If you could customize your own afterlife, what earthly destination would its design most closely resemble? For folks lucky enough to spend their overnight visits to the Hudson Valley in a certain Victorian-era resort atop the Shawangunk Ridge, it would be highly tempting to choose the Mohonk Mountain House and its spectacular grounds as their template.
We are often told by our guests that ‘Mohonk is Heaven,’ so it’s not the first time we’ve heard of this concept,” says Alex Sherwood, director of hotel operations at Mohonk Mountain House. “Our guests and staff often talk about our mountaintop being an incredible place to reconnect with nature and how there’s something magical about the air up here, so we understand why the creator of the show would choose Mohonk as the backdrop.”
Sherwood is referencing a new TV series premiering this Friday, May 1 on Amazon Prime, titled Upload. Set in the year 2033, it’s satirical science fiction with the narrative premise that technology will soon permit a person near death to opt to be digitally uploaded instead to a virtual heaven. However, your quality-of-afterlife will be determined not by how righteous a life you led, but by how much you can afford to pay to maintain your subscription to eternity.
For most of us 99-percenters, there will be strict data-plan limits on what amenities we may continue to enjoy after we have shuffled off this mortal coil.
Because his fiancée’s (Allegra Edwards) family is wealthy, Nathan (Robbie Amell), the protagonist of Upload, gets to transition to a most attractive version of the afterlife, called Lakeview. Just one glance at the primary advertising poster for the first season of the series will confirm that Mohonk Mountain House is the inspiration for the show’s primary setting. A woman is peering into a pair of virtual reality goggles, whose lenses frame a certain very familiar castlelike structure, perched on a cliff overlooking a sparkling glacial lake. If you’ve ever been there, the turreted stone façade is utterly unmistakable.
This being social satire, Nathan’s perfect heavenly reward quickly goes awry, of course. Questions are raised as to whether his death at a young age in a collision involving a self-driving car was indeed accidental, and his indebtedness to his former prospective in-laws soon becomes burdensome. He also begins to get emotionally entangled with Nora (Andy Allo), the “angel” or customer service representative assigned to his afterlife account. She’s still alive and he isn’t, so their romance is awkward at best.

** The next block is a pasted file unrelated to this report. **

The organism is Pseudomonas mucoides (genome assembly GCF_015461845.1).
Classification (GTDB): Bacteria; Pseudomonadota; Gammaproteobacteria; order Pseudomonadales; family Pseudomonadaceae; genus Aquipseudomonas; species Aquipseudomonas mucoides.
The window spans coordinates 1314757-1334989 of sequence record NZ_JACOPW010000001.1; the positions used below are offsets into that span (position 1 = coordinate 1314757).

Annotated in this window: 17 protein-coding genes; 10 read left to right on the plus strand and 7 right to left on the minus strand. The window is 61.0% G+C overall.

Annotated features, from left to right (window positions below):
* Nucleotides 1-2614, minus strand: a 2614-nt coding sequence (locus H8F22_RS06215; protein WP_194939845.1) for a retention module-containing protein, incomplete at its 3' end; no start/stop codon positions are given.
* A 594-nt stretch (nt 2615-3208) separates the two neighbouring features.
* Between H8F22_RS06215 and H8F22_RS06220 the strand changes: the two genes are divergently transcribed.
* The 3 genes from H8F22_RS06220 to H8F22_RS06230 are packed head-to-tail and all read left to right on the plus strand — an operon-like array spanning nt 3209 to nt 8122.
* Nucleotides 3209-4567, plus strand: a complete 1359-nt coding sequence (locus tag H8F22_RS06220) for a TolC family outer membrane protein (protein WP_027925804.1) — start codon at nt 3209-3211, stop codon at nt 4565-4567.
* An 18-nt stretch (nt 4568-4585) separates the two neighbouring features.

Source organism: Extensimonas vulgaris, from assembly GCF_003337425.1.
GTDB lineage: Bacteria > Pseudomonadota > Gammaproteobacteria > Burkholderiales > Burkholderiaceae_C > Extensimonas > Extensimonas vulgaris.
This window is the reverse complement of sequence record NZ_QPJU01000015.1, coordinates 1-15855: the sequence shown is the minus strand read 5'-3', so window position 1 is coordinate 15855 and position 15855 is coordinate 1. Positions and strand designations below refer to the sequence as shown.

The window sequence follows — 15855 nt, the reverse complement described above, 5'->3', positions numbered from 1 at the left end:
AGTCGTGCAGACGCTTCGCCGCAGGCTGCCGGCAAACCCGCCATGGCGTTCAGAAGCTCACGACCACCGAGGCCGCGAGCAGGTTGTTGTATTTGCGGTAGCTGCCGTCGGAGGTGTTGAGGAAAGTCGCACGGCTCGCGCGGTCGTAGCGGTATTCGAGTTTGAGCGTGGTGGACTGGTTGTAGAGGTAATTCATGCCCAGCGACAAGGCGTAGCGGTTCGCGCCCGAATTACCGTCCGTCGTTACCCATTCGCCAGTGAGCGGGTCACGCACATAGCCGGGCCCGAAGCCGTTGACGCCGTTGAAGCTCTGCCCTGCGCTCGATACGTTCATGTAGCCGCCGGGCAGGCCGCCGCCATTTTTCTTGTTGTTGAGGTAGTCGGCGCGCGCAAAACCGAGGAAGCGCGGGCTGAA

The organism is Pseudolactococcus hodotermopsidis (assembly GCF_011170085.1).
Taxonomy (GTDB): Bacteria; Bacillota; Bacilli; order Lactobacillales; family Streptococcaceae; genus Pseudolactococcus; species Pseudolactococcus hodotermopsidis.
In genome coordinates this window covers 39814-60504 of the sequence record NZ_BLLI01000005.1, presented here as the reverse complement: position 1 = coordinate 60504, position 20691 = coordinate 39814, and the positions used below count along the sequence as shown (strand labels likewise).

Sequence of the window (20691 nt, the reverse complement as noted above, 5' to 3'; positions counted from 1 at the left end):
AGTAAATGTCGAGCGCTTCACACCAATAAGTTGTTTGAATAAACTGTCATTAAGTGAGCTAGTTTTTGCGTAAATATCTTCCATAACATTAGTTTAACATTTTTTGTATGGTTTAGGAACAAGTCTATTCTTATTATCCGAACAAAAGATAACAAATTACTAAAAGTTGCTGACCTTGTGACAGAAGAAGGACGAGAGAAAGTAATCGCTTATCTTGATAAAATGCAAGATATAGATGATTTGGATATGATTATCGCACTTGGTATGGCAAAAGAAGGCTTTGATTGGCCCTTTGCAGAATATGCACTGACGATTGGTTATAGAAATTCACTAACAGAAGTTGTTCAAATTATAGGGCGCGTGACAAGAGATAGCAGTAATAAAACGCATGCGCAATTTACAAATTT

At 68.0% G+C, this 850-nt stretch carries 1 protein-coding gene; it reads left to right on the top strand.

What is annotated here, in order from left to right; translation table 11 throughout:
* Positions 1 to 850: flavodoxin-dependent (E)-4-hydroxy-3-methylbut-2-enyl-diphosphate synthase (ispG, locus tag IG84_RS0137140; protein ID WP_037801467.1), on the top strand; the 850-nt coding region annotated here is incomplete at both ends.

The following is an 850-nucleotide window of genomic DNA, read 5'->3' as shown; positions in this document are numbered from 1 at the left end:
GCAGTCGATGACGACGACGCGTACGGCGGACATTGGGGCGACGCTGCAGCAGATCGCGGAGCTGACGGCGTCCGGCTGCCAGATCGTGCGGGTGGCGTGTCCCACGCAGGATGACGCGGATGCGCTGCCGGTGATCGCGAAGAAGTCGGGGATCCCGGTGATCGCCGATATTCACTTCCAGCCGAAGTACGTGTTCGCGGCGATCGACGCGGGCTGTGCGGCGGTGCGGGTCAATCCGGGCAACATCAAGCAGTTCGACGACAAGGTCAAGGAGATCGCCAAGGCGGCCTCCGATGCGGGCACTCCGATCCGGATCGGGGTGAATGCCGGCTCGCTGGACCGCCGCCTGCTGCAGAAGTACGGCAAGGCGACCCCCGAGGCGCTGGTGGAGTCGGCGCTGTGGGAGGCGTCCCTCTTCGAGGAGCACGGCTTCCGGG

The new show is being eagerly anticipated by fans of The Office and Parks and Recreation, since showrunner Greg Daniels has been brewing this project for some 30 years. It originated as a concept for a skit when he was part of the writing stable at Saturday Night Live in the 1980s, only to be shelved repeatedly as Daniels worked on other shows that became progressively more successful. Upload will continue in his aesthetic tradition of half-hour single-camera sitcoms using ensemble casts of relatively unknown actors (who typically go on to greater fame as a result of their involvement with his projects, as Steve Carell, Chris Pratt, Mindy Kaling, John Krasinski, Aziz Ansari and Aubrey Plaza can attest). All ten episodes of the first season will drop at once this Friday, so if you’re homebound and bored (and an Amazon Prime subscriber), you can binge-watch to your heart’s content.
Most of the interior scenes were reportedly shot in Vancouver, but Mohonk is abundantly on display in the exterior shots. Although the most heart-stopping Shawangunk cliff and Lake Mohonk panoramas were taken from drones, it’s clear from some scenes in the trailer that the New Paltz hotel played host to the production as well – for instance, in a scene in which Nathan, seated on a veranda, makes the acquaintance of two guests occupying the room next door. Those are the Mountain House’s real verandas, all right.
“The cast and crew filmed here at Mohonk Mountain House for four days in November of 2017,” Alex Sherwood confirms. “The crew was very small, approximately eight to ten people, so we were able to have filming happen without many guests being aware the filming was going on.” Although a pan of the lakeshore used in the trailer depicts buildings adjoining the hotel that don’t exist in real life, Sherwood says that these special effects were added in postproduction; it was not necessary to construct green screens on-site.
“From scouting to further in-depth site visits to filming, the crew and teams were great. We spent a significant portion of the planning with crews, educating them on our operation and guest expectations so they understood our ongoing goal to provide exceptional guest service,” he adds. “We worked closely with them to be able to integrate their filming into the resort’s routine activities. With some timing and location flexibility, the production team was able to achieve their goals in filming while not impacting the guests’ experience.”
With images of the hotel being used so prominently in the series’ advertising campaign, the Mountain House is poised to leverage this heightened visibility in its own public-relations outreach. “Mohonk is thrilled to be included in this campaign and will be actively sharing the love for the show and our excitement about being featured as a version of ‘Heaven’ on the official Mohonk Facebook and Instagram accounts,” says Sherwood.
While a second season has not yet been greenlit, and there’s no guarantee that the story’s primary physical setting will remain the same, locals can only hope that Lakeview remains a happy place where visitors will want to live more or less permanently.
To watch the official trailer for Upload, visit here.